A few lessons from this program
Download the interview to learn directly from Brent. Here are some of my notes from the conversation.
What’s in it for you
Being a top story on Digg will send your site a wave of new readers, but for Brent, there’s a second goal that’s at least as attractive: links. Bloggers monitor the top social media sites for ideas on what to write about. Each article they produce generates another link back to your site.
Know the audience
Each community has its own likes and dislikes. Some social media marketers might put a postive or negative spin on a story based on what the community they’re submitting to will think about the article.
Write for scanners, not readers
Social media readers aren’t looking for long article. They information they could absorb quickly. Brent recommends avoiding overly clever headlines. Make your headline a summary of the article you’re publishing. Break up long paragraphs of text into smaller, more easily digestible chunks. And use images that catch readers eyes and explain your story.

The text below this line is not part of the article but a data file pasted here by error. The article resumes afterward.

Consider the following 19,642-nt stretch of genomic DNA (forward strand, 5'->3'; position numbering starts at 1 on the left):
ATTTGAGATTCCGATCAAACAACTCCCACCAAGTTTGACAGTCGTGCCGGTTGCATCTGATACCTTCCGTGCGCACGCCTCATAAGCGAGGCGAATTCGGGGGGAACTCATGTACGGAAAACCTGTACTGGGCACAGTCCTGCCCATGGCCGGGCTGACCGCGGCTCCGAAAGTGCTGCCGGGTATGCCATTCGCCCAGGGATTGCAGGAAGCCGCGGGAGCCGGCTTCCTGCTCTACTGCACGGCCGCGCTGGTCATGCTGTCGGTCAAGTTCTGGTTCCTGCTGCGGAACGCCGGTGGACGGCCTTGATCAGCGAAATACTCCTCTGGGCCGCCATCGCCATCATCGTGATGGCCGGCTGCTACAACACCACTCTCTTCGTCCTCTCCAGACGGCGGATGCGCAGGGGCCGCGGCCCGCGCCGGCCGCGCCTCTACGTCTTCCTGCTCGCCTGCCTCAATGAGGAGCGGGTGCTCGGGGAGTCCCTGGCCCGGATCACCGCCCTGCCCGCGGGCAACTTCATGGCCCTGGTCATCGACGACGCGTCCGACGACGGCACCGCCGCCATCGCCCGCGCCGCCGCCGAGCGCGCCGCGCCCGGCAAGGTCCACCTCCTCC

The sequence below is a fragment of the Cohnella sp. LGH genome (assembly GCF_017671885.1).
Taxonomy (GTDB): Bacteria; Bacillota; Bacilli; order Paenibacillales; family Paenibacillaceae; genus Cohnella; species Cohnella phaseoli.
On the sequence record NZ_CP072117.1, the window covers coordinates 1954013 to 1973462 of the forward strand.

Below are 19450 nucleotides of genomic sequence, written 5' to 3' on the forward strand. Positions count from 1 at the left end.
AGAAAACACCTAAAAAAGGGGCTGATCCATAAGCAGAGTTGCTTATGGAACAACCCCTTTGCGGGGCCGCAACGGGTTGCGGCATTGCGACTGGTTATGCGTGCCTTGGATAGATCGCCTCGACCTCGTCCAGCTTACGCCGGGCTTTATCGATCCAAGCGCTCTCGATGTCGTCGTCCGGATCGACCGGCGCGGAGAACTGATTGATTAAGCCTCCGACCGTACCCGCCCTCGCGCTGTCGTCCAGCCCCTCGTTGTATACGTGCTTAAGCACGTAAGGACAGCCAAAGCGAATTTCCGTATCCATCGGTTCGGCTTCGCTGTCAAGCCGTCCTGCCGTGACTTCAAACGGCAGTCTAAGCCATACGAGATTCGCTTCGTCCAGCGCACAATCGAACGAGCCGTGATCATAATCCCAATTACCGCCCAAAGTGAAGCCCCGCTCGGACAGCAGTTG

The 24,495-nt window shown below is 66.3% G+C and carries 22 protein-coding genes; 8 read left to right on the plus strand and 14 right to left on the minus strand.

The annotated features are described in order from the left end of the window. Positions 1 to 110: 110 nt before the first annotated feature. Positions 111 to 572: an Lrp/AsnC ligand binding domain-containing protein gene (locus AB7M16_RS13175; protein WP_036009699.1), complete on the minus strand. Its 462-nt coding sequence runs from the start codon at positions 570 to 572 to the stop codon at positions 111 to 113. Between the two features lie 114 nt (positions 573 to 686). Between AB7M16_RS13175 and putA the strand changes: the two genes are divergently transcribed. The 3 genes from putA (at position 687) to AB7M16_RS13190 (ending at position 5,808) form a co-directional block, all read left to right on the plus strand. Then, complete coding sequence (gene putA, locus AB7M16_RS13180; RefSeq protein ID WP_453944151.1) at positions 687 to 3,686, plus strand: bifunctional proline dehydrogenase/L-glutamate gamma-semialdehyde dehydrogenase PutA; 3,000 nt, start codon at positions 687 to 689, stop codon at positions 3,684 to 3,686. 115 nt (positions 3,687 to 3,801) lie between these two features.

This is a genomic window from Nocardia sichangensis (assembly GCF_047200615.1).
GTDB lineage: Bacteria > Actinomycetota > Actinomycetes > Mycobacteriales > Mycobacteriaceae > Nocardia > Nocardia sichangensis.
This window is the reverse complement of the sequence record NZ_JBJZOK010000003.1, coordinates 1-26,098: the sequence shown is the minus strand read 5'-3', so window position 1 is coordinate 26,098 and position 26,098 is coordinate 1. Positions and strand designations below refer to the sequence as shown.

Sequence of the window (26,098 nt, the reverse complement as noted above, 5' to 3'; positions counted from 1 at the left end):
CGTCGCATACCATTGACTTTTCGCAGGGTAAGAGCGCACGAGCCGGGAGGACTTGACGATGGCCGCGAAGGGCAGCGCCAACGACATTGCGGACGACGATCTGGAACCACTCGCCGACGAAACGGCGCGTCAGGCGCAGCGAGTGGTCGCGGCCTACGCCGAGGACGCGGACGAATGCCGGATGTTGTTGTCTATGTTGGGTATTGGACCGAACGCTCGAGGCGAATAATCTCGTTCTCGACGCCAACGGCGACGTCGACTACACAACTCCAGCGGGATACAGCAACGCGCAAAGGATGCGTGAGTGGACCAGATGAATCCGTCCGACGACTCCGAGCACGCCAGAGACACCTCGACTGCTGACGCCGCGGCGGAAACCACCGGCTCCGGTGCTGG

Don’t be a stranger
It’s hard to get anyone to pay attention to you when you’re a stranger. If you want people to notice what you’re submitting to a social site, become an active user of the site, hire an active user or ask an active user to submit your article. (Though Brent gave us some warnings in the interview about how to ask.)
What else do we need to know about getting traffic from social media sites? Tell me by email or in the comments.